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This report is an archived publication and may contain dated technical, contact, and link information
Publication Number: FHWA-HRT-05-048
Date: April 2005

Safety Evaluation of Red-Light Cameras

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III. Project Overview

As shown in figure 1, the work was conducted in two phases. Phase I involved the development of a detailed experimental design. This was reviewed and subsequently approved by FHWA with minor modifications. In Phase II, the design was then implemented. This report describes both of these phases in detail.

Flow chart. Click image for text version.

Figure 1. Project workflow.

Phase I-Evaluation Design

As shown in figure 1, the Phase I effort involved multiple steps to establish goals for the evaluation, collection of background information that would help shape the evaluation plan, choice of the jurisdictions to be involved in the evaluation, and definition of the data collection and statistical techniques to be used. Following are the tasks in the Phase I experimental design:

  • Conduct literature review-The study team specified, obtained, and produced detailed critical reviews of key U.S. and international studies. The intent of this review was not only to summarize what is known concerning program effectiveness, but also to identify the critical experimental design factors that can overcome problems found in past studies.
  • Determine study questions-The study team worked with the oversight panel established by FHWA to define and prioritize the study questions to be answered by the experimental design. The primary effort was in a workshop held early in the contract period, and the preliminary results of the literature review were used in the decisions.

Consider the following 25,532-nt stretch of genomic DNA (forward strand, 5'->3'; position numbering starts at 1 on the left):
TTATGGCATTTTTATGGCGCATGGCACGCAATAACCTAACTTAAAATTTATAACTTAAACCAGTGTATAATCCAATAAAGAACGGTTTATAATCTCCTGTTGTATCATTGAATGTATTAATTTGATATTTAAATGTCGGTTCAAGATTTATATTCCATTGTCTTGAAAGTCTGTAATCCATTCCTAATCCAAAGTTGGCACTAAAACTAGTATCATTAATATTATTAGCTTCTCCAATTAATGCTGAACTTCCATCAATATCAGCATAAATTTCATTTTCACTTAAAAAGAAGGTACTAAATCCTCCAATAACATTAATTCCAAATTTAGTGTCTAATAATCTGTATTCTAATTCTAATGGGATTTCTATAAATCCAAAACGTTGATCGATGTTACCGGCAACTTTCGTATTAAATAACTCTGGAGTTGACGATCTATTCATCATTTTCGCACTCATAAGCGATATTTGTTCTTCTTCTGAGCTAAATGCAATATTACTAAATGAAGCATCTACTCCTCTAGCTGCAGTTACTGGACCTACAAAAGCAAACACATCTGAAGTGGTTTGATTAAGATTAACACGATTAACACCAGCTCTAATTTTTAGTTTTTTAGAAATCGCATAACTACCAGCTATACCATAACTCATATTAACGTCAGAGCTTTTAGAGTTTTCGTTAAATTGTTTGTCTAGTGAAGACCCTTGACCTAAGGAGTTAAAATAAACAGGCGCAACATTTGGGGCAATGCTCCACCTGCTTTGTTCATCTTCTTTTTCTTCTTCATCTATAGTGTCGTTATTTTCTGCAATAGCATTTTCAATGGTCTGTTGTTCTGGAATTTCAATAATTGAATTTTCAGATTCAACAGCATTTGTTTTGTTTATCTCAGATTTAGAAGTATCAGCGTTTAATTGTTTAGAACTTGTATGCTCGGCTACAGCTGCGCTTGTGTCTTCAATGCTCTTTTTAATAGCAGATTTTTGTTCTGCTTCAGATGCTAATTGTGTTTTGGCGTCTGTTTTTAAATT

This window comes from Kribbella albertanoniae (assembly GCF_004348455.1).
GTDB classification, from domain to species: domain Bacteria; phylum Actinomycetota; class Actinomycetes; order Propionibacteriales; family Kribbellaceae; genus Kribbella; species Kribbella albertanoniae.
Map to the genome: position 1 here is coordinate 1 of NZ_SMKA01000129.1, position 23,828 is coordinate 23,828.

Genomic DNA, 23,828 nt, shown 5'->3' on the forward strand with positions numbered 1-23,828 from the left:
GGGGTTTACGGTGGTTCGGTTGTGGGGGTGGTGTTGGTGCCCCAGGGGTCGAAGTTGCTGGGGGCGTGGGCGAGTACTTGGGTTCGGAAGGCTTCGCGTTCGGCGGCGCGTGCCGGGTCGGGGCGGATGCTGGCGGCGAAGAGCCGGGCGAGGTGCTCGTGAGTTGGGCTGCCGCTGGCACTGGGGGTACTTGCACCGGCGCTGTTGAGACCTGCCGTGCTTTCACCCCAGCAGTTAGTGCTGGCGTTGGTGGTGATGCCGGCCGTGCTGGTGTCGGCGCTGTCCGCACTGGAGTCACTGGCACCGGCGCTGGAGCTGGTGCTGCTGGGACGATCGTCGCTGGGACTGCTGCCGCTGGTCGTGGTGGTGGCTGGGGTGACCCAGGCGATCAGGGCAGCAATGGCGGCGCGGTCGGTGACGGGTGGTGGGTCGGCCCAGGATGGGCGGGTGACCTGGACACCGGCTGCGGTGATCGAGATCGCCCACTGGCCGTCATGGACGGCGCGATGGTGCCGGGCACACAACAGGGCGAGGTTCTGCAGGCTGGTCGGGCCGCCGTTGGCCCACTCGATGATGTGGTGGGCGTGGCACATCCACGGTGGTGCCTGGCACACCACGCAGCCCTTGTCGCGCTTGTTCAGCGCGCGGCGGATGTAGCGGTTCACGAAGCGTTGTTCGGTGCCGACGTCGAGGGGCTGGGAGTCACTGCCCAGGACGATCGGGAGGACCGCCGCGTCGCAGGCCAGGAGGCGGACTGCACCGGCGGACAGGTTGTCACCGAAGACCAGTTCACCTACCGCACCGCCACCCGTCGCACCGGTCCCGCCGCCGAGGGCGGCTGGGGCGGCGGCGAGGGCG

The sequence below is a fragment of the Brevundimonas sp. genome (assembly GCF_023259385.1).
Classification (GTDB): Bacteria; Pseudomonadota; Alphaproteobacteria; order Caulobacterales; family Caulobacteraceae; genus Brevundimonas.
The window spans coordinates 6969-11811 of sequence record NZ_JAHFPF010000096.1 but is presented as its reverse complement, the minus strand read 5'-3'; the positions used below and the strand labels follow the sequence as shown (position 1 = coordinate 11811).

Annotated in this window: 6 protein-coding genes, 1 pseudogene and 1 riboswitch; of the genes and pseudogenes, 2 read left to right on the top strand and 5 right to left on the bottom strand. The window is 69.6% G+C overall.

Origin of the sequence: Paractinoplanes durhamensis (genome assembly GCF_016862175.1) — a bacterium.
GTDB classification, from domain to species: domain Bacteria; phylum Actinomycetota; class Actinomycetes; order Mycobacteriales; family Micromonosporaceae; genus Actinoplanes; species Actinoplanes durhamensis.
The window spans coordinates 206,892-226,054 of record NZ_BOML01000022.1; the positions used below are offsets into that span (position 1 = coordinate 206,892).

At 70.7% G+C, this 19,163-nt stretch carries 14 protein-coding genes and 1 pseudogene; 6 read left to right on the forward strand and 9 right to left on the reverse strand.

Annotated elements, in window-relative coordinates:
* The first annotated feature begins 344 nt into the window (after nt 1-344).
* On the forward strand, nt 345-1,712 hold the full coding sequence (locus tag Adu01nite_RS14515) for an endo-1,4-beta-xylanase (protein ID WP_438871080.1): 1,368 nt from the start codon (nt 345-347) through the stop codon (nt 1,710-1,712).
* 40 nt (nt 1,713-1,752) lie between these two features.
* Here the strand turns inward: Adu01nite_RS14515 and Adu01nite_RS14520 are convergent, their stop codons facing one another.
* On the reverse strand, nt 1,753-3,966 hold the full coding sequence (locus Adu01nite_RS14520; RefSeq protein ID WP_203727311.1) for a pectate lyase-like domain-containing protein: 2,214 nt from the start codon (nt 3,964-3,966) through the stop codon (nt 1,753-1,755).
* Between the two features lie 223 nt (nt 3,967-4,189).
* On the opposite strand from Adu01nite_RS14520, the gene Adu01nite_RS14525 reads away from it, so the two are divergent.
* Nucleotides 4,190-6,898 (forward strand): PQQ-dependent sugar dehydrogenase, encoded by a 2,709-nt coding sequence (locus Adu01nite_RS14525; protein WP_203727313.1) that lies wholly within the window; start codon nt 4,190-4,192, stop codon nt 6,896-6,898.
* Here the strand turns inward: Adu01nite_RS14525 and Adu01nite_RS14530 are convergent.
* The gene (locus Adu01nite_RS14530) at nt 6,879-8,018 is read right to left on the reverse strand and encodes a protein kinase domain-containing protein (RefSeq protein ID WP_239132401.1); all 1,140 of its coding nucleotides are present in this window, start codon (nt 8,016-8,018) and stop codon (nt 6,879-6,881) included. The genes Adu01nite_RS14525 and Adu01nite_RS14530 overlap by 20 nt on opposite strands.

• Determine RLC-related data availability-The project team conducted telephone interviews with 15 local agencies that have significant RLC programs in place. The most important questions to be answered concerned not only the details of the RLC program (e.g., number of intersections, violation definition, level of fine), but also the quality and availability of data related to before-and after-program crashes, signal data for treated and untreated intersections, traffic flows, and public information efforts.
  • Specify a multijurisdictional experimental design to estimate RLC safety effects-Based on the outputs from the preceding tasks, the study team defined the multijurisdictional experimental plan, including data needs, the most appropriate local agencies to work with, data analysis techniques, and the specification of which of the desirable study questions might be answerable.
  • Specify an experimental plan for examining the effects of RLC on economic costs of related crashes-Because RLCs are likely to decrease more severe angle crashes and increase less severe rear end crashes, the study team also defined a study method which can combine both crash frequency and severity in terms of economic costs.